As the fiscal year 2006 budget process heats up in Congress with an austere outlook for federal research and development funding, a loose coalition of industry and scientific groups is taking its case to Capitol Hill to advocate for increased federal support for fundamental research, especially in the physical sciences. In the wake of an FY 2005 appropriations deal in Congress that led to a two percent cut in the budget of the National Science Foundation (NSF) and the President’s FY 2006 budget submission that included a 4.5 percent cut to information technology research and development (as well as cuts to several science agencies), companies, academic institutions, and professional societies are making the case for research support by arguing that it plays a critical role in fueling the innovation necessary to keep the United States competitive in a global economy. The resonance of the message in Congress and in the national press appears to have put the Administration on the defensive.
Computing Research News
Published: May 2005, Issue: Vol. 17/No.3, Download as PDF
Archive of articles published in the May 2005, Vol. 17/No.3 issue.
CRA is pleased to announce the winners of its 2005 service awards. The Distinguished Service Award will be presented to Ed Lazowska, the Bill and Melinda Gates Chair in Computer Science & Engineering at the University of Washington. Jane Margolis, Research Educationist, IDEA, UCLA Graduate School of Education Information Studies, will receive the A. Nico Habermann Award. The awards will be presented at ACM’s Awards Banquet in San Francisco on June 11, 2005.
CRA-WPGuest Article, Expanding the Pipeline
Gender differences in computer science tend to dissolve—that is, the spectrum of interests, motivation, and personality types of men and of women becomes more alike than different—as the computing environment becomes more balanced. This finding is emerging from our ongoing studies of the evolving culture of computing at Carnegie Mellon as our undergraduate computer science (CS) environment becomes more balanced in three critical domains: gender, the mix of students and breadth of their interests, and the professional experiences afforded all students.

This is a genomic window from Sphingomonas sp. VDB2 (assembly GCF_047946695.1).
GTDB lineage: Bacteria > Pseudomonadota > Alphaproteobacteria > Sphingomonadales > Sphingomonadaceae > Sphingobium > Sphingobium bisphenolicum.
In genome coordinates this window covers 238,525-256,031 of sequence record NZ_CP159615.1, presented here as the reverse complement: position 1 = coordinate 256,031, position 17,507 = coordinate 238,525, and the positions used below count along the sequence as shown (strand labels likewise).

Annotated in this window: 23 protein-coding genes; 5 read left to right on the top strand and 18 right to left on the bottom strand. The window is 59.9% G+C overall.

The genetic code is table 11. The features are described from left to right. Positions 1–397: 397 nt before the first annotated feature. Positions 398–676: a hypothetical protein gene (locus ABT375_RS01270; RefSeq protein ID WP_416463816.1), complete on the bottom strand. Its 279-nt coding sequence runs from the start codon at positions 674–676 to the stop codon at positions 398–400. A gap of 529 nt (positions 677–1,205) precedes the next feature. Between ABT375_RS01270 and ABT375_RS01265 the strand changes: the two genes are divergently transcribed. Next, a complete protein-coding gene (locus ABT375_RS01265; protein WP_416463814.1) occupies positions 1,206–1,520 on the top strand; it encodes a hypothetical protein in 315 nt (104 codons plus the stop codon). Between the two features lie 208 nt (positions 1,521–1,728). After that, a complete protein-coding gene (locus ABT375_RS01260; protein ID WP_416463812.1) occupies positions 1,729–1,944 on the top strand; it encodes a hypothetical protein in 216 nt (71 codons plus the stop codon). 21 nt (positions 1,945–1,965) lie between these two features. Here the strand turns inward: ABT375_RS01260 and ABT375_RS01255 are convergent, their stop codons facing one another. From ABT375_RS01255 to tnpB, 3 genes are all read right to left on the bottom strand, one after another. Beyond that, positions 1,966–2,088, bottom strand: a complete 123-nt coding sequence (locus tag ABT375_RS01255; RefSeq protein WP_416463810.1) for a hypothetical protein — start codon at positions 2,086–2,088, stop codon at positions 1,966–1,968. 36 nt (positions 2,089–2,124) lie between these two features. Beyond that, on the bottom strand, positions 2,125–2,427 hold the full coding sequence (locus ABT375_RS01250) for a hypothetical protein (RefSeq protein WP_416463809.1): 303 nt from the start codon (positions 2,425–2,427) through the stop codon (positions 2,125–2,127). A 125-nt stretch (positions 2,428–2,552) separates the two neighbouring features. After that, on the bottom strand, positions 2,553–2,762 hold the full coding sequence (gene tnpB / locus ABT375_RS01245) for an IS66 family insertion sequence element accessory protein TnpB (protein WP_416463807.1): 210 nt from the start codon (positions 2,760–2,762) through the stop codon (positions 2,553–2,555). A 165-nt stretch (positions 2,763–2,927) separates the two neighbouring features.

CRA recently elected five new members to its board of directors. Anne Condon (University of British Columbia), Richard A. DeMillo (Georgia Institute of Technology), Peter Lee (Carnegie Mellon University), J Strother Moore (University of Texas at Austin), and David Notkin (University of Washington) will serve three-year terms beginning July 1, 2005.
The computing community—including the computing research community—suffers from one major problem: the public does not fully understand, and hence does not appreciate, what computing is and why computing and computing research are important. The bottom line is: We have an “image” problem, and it extends to our elected and appointed government officials, prospective students and their parents, some colleagues in other disciplines who use computing in their research, and the general public.
CRA-WPExpanding the Pipeline
Congratulations to CRA-W which was recently selected by the National Science Board to receive its NSB 2005 Public Service Award (Group).
This year CRA bids farewell to several long-term board members whose contributions will be sorely missed. On behalf of CRA and the computing research community, we express our gratitude to these board members for their dedicated service. We highlight only a few of their many contributions here.
Advances by computer science and engineering (CS&E) researchers have, over the past forty years, changed the world. Similar opportunities still exist, but excitement is tempered by challenges beyond our control. We explore issues facing our field and describe efforts by NSF’s CISE (Computer and Information Science and Engineering) to better understand future opportunities and also to maximize the impact of current resources.
An analysis of survey results from the Higher Education Research Institute at the University of California at Los Angeles (HERI/UCLA) indicates that the popularity of computer science (CS) as a major among incoming freshmen at all undergraduate institutions has dropped significantly in the past four years. Alarmingly, the proportion of women who thought that they might major in CS has fallen to levels unseen since the early 1970s.